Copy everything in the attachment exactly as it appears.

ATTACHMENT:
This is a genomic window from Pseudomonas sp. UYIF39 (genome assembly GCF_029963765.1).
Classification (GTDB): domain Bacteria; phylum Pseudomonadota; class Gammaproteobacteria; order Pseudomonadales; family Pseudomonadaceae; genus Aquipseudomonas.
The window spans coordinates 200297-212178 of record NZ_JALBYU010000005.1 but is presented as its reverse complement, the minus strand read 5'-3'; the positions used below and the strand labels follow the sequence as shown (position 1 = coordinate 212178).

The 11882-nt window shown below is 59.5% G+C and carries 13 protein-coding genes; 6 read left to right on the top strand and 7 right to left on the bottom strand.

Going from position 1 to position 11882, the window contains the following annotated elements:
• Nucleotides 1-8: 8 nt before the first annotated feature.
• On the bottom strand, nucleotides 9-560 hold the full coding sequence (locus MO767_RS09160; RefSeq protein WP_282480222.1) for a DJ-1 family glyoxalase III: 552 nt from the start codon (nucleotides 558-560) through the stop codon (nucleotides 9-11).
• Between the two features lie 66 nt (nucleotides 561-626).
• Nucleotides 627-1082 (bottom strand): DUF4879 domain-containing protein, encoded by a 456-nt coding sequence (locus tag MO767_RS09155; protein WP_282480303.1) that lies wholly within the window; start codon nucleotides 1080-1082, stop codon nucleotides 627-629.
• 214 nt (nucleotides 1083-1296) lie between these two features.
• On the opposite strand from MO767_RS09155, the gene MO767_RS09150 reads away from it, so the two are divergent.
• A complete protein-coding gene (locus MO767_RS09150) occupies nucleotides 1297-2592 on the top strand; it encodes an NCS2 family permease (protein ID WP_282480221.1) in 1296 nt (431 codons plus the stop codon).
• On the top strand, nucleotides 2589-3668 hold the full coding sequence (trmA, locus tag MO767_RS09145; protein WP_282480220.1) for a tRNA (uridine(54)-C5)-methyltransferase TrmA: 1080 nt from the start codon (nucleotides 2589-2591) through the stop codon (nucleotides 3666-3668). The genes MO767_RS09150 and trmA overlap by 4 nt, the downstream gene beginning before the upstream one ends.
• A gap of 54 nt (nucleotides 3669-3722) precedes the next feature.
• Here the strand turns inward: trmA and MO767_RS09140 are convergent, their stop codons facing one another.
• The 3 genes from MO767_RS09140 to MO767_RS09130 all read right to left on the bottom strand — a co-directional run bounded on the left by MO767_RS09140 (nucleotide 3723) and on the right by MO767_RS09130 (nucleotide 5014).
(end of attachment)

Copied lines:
This is a genomic window from Pseudomonas sp. UYIF39 (genome assembly GCF_029963765.1).
Classification (GTDB): domain Bacteria; phylum Pseudomonadota; class Gammaproteobacteria; order Pseudomonadales; family Pseudomonadaceae; genus Aquipseudomonas.
The window spans coordinates 200297-212178 of record NZ_JALBYU010000005.1 but is presented as its reverse complement, the minus strand read 5'-3'; the positions used below and the strand labels follow the sequence as shown (position 1 = coordinate 212178).

The 11882-nt window shown below is 59.5% G+C and carries 13 protein-coding genes; 6 read left to right on the top strand and 7 right to left on the bottom strand.

Going from position 1 to position 11882, the window contains the following annotated elements:
• Nucleotides 1-8: 8 nt before the first annotated feature.
• On the bottom strand, nucleotides 9-560 hold the full coding sequence (locus MO767_RS09160; RefSeq protein WP_282480222.1) for a DJ-1 family glyoxalase III: 552 nt from the start codon (nucleotides 558-560) through the stop codon (nucleotides 9-11).
• Between the two features lie 66 nt (nucleotides 561-626).
• Nucleotides 627-1082 (bottom strand): DUF4879 domain-containing protein, encoded by a 456-nt coding sequence (locus tag MO767_RS09155; protein WP_282480303.1) that lies wholly within the window; start codon nucleotides 1080-1082, stop codon nucleotides 627-629.
• 214 nt (nucleotides 1083-1296) lie between these two features.
• On the opposite strand from MO767_RS09155, the gene MO767_RS09150 reads away from it, so the two are divergent.
• A complete protein-coding gene (locus MO767_RS09150) occupies nucleotides 1297-2592 on the top strand; it encodes an NCS2 family permease (protein ID WP_282480221.1) in 1296 nt (431 codons plus the stop codon).
• On the top strand, nucleotides 2589-3668 hold the full coding sequence (trmA, locus tag MO767_RS09145; protein WP_282480220.1) for a tRNA (uridine(54)-C5)-methyltransferase TrmA: 1080 nt from the start codon (nucleotides 2589-2591) through the stop codon (nucleotides 3666-3668). The genes MO767_RS09150 and trmA overlap by 4 nt, the downstream gene beginning before the upstream one ends.
• A gap of 54 nt (nucleotides 3669-3722) precedes the next feature.
• Here the strand turns inward: trmA and MO767_RS09140 are convergent, their stop codons facing one another.
• The 3 genes from MO767_RS09140 to MO767_RS09130 all read right to left on the bottom strand — a co-directional run bounded on the left by MO767_RS09140 (nucleotide 3723) and on the right by MO767_RS09130 (nucleotide 5014).